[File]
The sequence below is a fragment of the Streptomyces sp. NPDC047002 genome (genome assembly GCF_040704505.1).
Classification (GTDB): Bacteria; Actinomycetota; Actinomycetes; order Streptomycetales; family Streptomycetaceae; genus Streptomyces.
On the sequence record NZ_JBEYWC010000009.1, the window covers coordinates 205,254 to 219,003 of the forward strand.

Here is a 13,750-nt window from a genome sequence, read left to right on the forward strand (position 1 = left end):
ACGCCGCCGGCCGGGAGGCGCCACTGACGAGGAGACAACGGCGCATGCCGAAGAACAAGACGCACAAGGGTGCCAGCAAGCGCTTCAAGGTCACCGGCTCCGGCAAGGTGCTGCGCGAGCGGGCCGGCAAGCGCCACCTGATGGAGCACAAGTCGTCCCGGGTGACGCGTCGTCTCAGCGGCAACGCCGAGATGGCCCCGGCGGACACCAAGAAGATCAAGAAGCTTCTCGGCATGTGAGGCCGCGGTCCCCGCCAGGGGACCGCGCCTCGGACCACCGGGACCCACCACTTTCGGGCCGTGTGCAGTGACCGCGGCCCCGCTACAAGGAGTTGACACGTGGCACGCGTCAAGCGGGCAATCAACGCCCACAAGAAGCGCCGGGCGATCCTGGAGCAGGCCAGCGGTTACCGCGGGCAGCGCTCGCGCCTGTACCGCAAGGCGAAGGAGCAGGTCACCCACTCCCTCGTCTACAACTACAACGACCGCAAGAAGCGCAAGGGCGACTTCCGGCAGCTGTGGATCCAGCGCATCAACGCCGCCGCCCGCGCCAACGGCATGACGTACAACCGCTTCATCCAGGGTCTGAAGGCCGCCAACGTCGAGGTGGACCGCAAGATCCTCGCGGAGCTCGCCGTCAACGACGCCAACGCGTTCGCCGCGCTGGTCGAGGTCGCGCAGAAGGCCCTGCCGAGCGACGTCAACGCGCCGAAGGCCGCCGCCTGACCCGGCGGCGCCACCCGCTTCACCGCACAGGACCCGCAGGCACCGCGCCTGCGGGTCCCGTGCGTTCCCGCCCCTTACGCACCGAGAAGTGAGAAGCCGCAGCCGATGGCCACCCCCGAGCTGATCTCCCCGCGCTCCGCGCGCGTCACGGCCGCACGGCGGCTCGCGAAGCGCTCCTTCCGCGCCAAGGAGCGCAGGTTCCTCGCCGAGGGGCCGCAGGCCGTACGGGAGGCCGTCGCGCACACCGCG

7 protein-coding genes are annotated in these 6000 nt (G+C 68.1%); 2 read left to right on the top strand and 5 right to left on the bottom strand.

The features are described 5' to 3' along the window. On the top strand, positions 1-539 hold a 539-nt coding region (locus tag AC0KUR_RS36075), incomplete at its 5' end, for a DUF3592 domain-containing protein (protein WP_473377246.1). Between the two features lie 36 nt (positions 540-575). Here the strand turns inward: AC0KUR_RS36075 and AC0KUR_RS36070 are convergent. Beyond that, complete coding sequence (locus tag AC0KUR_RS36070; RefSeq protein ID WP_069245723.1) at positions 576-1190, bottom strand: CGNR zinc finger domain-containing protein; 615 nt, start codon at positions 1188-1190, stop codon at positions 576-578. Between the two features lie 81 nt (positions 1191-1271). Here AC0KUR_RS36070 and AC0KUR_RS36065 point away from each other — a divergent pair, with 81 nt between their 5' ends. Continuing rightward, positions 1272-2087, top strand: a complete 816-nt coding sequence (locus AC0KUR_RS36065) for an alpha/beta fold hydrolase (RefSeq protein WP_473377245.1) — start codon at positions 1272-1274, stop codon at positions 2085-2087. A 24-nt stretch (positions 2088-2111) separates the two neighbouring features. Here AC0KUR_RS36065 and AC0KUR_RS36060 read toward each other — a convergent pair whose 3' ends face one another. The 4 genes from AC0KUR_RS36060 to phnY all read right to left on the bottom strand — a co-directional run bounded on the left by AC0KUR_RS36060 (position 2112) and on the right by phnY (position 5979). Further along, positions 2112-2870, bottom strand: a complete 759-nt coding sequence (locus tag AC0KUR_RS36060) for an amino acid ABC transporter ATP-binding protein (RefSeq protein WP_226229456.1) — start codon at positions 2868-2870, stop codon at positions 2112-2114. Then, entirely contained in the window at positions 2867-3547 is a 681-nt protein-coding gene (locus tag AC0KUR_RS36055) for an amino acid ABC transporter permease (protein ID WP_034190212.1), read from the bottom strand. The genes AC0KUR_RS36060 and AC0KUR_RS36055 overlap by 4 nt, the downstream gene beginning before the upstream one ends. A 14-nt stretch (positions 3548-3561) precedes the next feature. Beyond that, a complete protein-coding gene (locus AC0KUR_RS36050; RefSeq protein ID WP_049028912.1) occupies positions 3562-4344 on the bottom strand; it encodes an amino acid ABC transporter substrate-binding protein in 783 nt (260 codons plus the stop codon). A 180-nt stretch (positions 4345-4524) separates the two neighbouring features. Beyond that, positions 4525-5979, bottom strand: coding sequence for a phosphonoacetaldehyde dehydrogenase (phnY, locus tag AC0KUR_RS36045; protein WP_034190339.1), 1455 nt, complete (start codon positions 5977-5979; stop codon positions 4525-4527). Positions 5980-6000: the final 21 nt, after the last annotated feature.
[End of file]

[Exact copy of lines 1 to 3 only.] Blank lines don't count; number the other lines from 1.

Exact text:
The sequence below is a fragment of the Streptomyces sp. NPDC047002 genome (genome assembly GCF_040704505.1).
Classification (GTDB): Bacteria; Actinomycetota; Actinomycetes; order Streptomycetales; family Streptomycetaceae; genus Streptomyces.
On the sequence record NZ_JBEYWC010000009.1, the window covers coordinates 205,254 to 219,003 of the forward strand.